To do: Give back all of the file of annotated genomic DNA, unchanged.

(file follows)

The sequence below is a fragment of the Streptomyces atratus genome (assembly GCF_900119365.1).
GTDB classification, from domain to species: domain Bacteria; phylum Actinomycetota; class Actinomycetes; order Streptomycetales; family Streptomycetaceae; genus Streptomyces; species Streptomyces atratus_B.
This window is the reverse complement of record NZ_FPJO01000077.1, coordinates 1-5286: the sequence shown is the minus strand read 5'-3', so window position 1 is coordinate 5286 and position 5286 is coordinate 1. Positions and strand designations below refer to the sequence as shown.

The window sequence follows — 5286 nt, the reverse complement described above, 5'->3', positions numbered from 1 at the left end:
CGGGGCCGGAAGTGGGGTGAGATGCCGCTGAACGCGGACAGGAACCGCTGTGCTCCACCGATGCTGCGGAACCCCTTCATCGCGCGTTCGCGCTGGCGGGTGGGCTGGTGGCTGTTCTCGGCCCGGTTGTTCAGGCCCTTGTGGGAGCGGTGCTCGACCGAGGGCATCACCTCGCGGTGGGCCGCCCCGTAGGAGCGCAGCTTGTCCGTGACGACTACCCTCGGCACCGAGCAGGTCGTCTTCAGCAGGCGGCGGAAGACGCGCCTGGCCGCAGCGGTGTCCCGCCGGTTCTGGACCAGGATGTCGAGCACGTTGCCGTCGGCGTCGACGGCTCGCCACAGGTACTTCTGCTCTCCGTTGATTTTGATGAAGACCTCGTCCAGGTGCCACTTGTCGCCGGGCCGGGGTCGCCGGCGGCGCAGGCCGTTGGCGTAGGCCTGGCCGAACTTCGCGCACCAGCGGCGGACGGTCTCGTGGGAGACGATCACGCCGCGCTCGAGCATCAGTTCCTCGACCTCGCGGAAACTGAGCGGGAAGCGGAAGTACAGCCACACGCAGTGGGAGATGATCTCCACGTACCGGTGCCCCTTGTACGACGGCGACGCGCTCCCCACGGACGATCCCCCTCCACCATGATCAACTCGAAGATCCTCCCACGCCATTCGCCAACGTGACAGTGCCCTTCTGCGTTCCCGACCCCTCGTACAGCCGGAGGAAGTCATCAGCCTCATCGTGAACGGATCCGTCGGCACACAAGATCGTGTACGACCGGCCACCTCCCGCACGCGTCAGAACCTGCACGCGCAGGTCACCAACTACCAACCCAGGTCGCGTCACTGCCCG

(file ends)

The sequence below is a fragment of the Streptomyces atratus genome (assembly GCF_900119365.1).
GTDB classification, from domain to species: domain Bacteria; phylum Actinomycetota; class Actinomycetes; order Streptomycetales; family Streptomycetaceae; genus Streptomyces; species Streptomyces atratus_B.
This window is the reverse complement of record NZ_FPJO01000077.1, coordinates 1-5286: the sequence shown is the minus strand read 5'-3', so window position 1 is coordinate 5286 and position 5286 is coordinate 1. Positions and strand designations below refer to the sequence as shown.

The window sequence follows — 5286 nt, the reverse complement described above, 5'->3', positions numbered from 1 at the left end:
CGGGGCCGGAAGTGGGGTGAGATGCCGCTGAACGCGGACAGGAACCGCTGTGCTCCACCGATGCTGCGGAACCCCTTCATCGCGCGTTCGCGCTGGCGGGTGGGCTGGTGGCTGTTCTCGGCCCGGTTGTTCAGGCCCTTGTGGGAGCGGTGCTCGACCGAGGGCATCACCTCGCGGTGGGCCGCCCCGTAGGAGCGCAGCTTGTCCGTGACGACTACCCTCGGCACCGAGCAGGTCGTCTTCAGCAGGCGGCGGAAGACGCGCCTGGCCGCAGCGGTGTCCCGCCGGTTCTGGACCAGGATGTCGAGCACGTTGCCGTCGGCGTCGACGGCTCGCCACAGGTACTTCTGCTCTCCGTTGATTTTGATGAAGACCTCGTCCAGGTGCCACTTGTCGCCGGGCCGGGGTCGCCGGCGGCGCAGGCCGTTGGCGTAGGCCTGGCCGAACTTCGCGCACCAGCGGCGGACGGTCTCGTGGGAGACGATCACGCCGCGCTCGAGCATCAGTTCCTCGACCTCGCGGAAACTGAGCGGGAAGCGGAAGTACAGCCACACGCAGTGGGAGATGATCTCCACGTACCGGTGCCCCTTGTACGACGGCGACGCGCTCCCCACGGACGATCCCCCTCCACCATGATCAACTCGAAGATCCTCCCACGCCATTCGCCAACGTGACAGTGCCCTTCTGCGTTCCCGACCCCTCGTACAGCCGGAGGAAGTCATCAGCCTCATCGTGAACGGATCCGTCGGCACACAAGATCGTGTACGACCGGCCACCTCCCGCACGCGTCAGAACCTGCACGCGCAGGTCACCAACTACCAACCCAGGTCGCGTCACTGCCCG